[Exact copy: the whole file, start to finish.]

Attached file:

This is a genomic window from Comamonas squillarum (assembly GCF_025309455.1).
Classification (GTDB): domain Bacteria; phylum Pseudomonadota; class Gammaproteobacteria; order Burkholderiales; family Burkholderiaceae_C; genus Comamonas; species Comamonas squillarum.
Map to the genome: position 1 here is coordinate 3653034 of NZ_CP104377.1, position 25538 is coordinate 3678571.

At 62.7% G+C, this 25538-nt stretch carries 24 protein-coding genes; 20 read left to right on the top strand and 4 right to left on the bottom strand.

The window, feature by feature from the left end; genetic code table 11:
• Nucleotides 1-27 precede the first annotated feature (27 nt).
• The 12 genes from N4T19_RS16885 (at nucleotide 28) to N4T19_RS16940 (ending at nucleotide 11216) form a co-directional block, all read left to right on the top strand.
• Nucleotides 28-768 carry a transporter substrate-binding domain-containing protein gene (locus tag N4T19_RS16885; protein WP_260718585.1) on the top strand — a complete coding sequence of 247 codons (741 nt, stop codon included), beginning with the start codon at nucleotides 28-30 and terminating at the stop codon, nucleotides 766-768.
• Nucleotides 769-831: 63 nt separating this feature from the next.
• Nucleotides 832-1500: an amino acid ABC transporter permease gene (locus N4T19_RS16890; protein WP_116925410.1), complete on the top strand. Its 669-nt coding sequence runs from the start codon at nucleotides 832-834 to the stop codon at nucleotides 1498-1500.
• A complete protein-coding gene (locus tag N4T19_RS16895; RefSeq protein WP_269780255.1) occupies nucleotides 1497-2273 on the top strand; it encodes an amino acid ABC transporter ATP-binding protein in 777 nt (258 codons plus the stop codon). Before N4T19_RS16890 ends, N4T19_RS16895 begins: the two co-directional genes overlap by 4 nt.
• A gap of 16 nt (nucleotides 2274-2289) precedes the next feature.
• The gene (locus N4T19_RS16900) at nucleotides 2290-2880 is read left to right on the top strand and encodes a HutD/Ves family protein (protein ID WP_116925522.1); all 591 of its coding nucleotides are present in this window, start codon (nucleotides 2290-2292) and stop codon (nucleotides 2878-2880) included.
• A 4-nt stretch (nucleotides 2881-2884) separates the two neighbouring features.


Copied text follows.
This is a genomic window from Comamonas squillarum (assembly GCF_025309455.1).
Classification (GTDB): domain Bacteria; phylum Pseudomonadota; class Gammaproteobacteria; order Burkholderiales; family Burkholderiaceae_C; genus Comamonas; species Comamonas squillarum.
Map to the genome: position 1 here is coordinate 3653034 of NZ_CP104377.1, position 25538 is coordinate 3678571.

At 62.7% G+C, this 25538-nt stretch carries 24 protein-coding genes; 20 read left to right on the top strand and 4 right to left on the bottom strand.

The window, feature by feature from the left end; genetic code table 11:
• Nucleotides 1-27 precede the first annotated feature (27 nt).
• The 12 genes from N4T19_RS16885 (at nucleotide 28) to N4T19_RS16940 (ending at nucleotide 11216) form a co-directional block, all read left to right on the top strand.
• Nucleotides 28-768 carry a transporter substrate-binding domain-containing protein gene (locus tag N4T19_RS16885; protein WP_260718585.1) on the top strand — a complete coding sequence of 247 codons (741 nt, stop codon included), beginning with the start codon at nucleotides 28-30 and terminating at the stop codon, nucleotides 766-768.
• Nucleotides 769-831: 63 nt separating this feature from the next.
• Nucleotides 832-1500: an amino acid ABC transporter permease gene (locus N4T19_RS16890; protein WP_116925410.1), complete on the top strand. Its 669-nt coding sequence runs from the start codon at nucleotides 832-834 to the stop codon at nucleotides 1498-1500.
• A complete protein-coding gene (locus tag N4T19_RS16895; RefSeq protein WP_269780255.1) occupies nucleotides 1497-2273 on the top strand; it encodes an amino acid ABC transporter ATP-binding protein in 777 nt (258 codons plus the stop codon). Before N4T19_RS16890 ends, N4T19_RS16895 begins: the two co-directional genes overlap by 4 nt.
• A gap of 16 nt (nucleotides 2274-2289) precedes the next feature.
• The gene (locus N4T19_RS16900) at nucleotides 2290-2880 is read left to right on the top strand and encodes a HutD/Ves family protein (protein ID WP_116925522.1); all 591 of its coding nucleotides are present in this window, start codon (nucleotides 2290-2292) and stop codon (nucleotides 2878-2880) included.
• A 4-nt stretch (nucleotides 2881-2884) separates the two neighbouring features.